Michael Knight is also the author of the novel, "The Divining Rod"; two collections of short fiction, " Dogfight: And Other Stories" and" Goodnight, Nobody"; and a collection of novellas, "The Holiday Season." His fiction has appeared in publications such as "Esquire," "The New Yorker" and" Oxford American." He teaches creative writing at the University of Tennessee.
- Huffington Post 10 Best Books of the Year
- "California Chronicle" Top 100 Books of the Year
""The Typist" is reminiscent of "The English Patient"--slow, sad, wistful and romantic."--"Los Angeles Times"
"Elegant . . . Knight's novel is told in sparse prose, but the story has gravity and a heft that makes it a memorable read."--"Chicago Tribune"
"Gambling, prostitutes, bomb craters and black-market transactions: these are the exigencies of a military occupation, or at least of America's occupation of Tokyo in the mid-1940s. Given the sin-rich atmosphere of" The Typist," it may come as a surprise that the tone is more beatific than vulgar. But then Mr Knight has never shied away from taking the unexpected angle in his fiction. . . . Knight's prose transforms even cheap booze and poor weather into lovely atmospheric touches. . . . [His] elegant prose recalls the fiction of W.G. Sebald, another author who explored the melancholy postwar consciousness with subtle mastery."--"The Economist "(online)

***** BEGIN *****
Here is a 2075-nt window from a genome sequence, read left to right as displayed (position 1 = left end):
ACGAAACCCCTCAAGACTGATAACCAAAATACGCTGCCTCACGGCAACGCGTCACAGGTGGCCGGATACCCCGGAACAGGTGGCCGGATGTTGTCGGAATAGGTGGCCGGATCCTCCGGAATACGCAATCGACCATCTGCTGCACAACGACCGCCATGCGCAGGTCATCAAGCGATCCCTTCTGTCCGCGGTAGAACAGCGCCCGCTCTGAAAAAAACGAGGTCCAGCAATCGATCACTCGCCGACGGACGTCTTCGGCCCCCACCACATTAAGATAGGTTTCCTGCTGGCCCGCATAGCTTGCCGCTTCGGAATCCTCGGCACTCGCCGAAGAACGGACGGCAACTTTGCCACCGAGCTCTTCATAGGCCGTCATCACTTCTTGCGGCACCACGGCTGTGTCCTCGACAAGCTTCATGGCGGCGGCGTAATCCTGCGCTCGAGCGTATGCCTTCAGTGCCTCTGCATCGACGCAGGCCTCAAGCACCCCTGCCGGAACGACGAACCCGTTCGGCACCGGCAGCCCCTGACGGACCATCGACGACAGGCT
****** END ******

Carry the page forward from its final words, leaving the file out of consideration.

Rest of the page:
""The Typist" is Knight's best book yet. It reads with a combination of urgency and a quiet, rush-less path to the novel's slow reveal. There is not a misstep, not a mislaid sentence. I believed and breathed every single word. This book awed me."--Elizabeth Gilbert
"Michael Knight tells the story of generals, war, and occupation through the eyes of a typist who proves himself to be the calm at the center of the storm. The result is this elegant, thoughtful, and resonant novel."--Ann Patchett
"[A] quiet novel [that] packs a strong philosophical punch."--The Huffington Post (Most Anticipated Novels for 2010)
"Spare in detail but mesmerizing . . . For readers with an interest in post-war Japan, "The Typist "is an artistic change of pace. For those without an interest, the novel will inform and illuminate."--"Author Magazine"
""The Typist" is a compelling meditation on how public events shape private lives. Packing sharp c
Atlantic Monthly Press